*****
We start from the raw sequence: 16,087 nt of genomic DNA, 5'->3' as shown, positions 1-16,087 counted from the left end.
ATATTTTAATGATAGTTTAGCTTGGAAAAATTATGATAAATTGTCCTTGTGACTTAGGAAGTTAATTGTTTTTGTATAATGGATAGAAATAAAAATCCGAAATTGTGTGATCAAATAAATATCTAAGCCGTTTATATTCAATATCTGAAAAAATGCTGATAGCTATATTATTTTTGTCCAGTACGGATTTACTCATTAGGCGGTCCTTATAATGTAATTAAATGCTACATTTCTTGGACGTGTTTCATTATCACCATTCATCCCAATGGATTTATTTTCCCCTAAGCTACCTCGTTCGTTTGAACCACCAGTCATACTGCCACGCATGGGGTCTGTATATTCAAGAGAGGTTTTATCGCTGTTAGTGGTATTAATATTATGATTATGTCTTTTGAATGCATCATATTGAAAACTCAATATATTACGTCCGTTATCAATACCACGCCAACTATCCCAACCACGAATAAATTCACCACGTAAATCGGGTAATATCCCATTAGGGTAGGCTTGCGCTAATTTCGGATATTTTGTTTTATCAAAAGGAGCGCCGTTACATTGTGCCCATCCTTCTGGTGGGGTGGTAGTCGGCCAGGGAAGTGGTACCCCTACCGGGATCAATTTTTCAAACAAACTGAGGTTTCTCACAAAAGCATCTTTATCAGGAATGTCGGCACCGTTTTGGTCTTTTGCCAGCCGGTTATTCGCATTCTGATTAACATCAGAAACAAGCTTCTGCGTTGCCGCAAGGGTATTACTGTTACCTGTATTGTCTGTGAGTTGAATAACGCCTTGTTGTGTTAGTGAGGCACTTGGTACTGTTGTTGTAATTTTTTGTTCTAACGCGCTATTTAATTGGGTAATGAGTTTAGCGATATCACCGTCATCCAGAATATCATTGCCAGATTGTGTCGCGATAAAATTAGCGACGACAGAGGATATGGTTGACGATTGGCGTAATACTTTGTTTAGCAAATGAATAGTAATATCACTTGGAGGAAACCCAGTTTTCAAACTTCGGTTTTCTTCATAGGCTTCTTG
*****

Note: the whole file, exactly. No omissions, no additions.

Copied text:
We start from the raw sequence: 16,087 nt of genomic DNA, 5'->3' as shown, positions 1-16,087 counted from the left end.
ATATTTTAATGATAGTTTAGCTTGGAAAAATTATGATAAATTGTCCTTGTGACTTAGGAAGTTAATTGTTTTTGTATAATGGATAGAAATAAAAATCCGAAATTGTGTGATCAAATAAATATCTAAGCCGTTTATATTCAATATCTGAAAAAATGCTGATAGCTATATTATTTTTGTCCAGTACGGATTTACTCATTAGGCGGTCCTTATAATGTAATTAAATGCTACATTTCTTGGACGTGTTTCATTATCACCATTCATCCCAATGGATTTATTTTCCCCTAAGCTACCTCGTTCGTTTGAACCACCAGTCATACTGCCACGCATGGGGTCTGTATATTCAAGAGAGGTTTTATCGCTGTTAGTGGTATTAATATTATGATTATGTCTTTTGAATGCATCATATTGAAAACTCAATATATTACGTCCGTTATCAATACCACGCCAACTATCCCAACCACGAATAAATTCACCACGTAAATCGGGTAATATCCCATTAGGGTAGGCTTGCGCTAATTTCGGATATTTTGTTTTATCAAAAGGAGCGCCGTTACATTGTGCCCATCCTTCTGGTGGGGTGGTAGTCGGCCAGGGAAGTGGTACCCCTACCGGGATCAATTTTTCAAACAAACTGAGGTTTCTCACAAAAGCATCTTTATCAGGAATGTCGGCACCGTTTTGGTCTTTTGCCAGCCGGTTATTCGCATTCTGATTAACATCAGAAACAAGCTTCTGCGTTGCCGCAAGGGTATTACTGTTACCTGTATTGTCTGTGAGTTGAATAACGCCTTGTTGTGTTAGTGAGGCACTTGGTACTGTTGTTGTAATTTTTTGTTCTAACGCGCTATTTAATTGGGTAATGAGTTTAGCGATATCACCGTCATCCAGAATATCATTGCCAGATTGTGTCGCGATAAAATTAGCGACGACAGAGGATATGGTTGACGATTGGCGTAATACTTTGTTTAGCAAATGAATAGTAATATCACTTGGAGGAAACCCAGTTTTCAAACTTCGGTTTTCTTCATAGGCTTCTTG